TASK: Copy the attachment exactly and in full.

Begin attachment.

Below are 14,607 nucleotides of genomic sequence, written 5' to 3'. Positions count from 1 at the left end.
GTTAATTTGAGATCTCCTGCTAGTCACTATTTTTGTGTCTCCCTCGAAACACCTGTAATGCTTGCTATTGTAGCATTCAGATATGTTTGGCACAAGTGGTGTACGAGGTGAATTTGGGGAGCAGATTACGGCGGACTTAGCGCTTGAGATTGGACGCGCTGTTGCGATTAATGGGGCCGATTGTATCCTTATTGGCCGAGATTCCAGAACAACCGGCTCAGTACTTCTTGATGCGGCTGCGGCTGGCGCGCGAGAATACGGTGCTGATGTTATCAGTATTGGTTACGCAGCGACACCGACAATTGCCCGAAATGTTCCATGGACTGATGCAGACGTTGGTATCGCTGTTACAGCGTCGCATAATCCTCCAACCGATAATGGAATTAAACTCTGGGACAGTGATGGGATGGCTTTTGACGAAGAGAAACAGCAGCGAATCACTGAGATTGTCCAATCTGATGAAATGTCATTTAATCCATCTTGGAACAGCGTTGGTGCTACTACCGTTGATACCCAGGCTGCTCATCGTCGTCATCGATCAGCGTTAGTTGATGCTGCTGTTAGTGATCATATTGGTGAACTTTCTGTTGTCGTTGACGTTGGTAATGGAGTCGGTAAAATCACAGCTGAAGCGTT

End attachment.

Below are 14,607 nucleotides of genomic sequence, written 5' to 3'. Positions count from 1 at the left end.
GTTAATTTGAGATCTCCTGCTAGTCACTATTTTTGTGTCTCCCTCGAAACACCTGTAATGCTTGCTATTGTAGCATTCAGATATGTTTGGCACAAGTGGTGTACGAGGTGAATTTGGGGAGCAGATTACGGCGGACTTAGCGCTTGAGATTGGACGCGCTGTTGCGATTAATGGGGCCGATTGTATCCTTATTGGCCGAGATTCCAGAACAACCGGCTCAGTACTTCTTGATGCGGCTGCGGCTGGCGCGCGAGAATACGGTGCTGATGTTATCAGTATTGGTTACGCAGCGACACCGACAATTGCCCGAAATGTTCCATGGACTGATGCAGACGTTGGTATCGCTGTTACAGCGTCGCATAATCCTCCAACCGATAATGGAATTAAACTCTGGGACAGTGATGGGATGGCTTTTGACGAAGAGAAACAGCAGCGAATCACTGAGATTGTCCAATCTGATGAAATGTCATTTAATCCATCTTGGAACAGCGTTGGTGCTACTACCGTTGATACCCAGGCTGCTCATCGTCGTCATCGATCAGCGTTAGTTGATGCTGCTGTTAGTGATCATATTGGTGAACTTTCTGTTGTCGTTGACGTTGGTAATGGAGTCGGTAAAATCACAGCTGAAGCGTT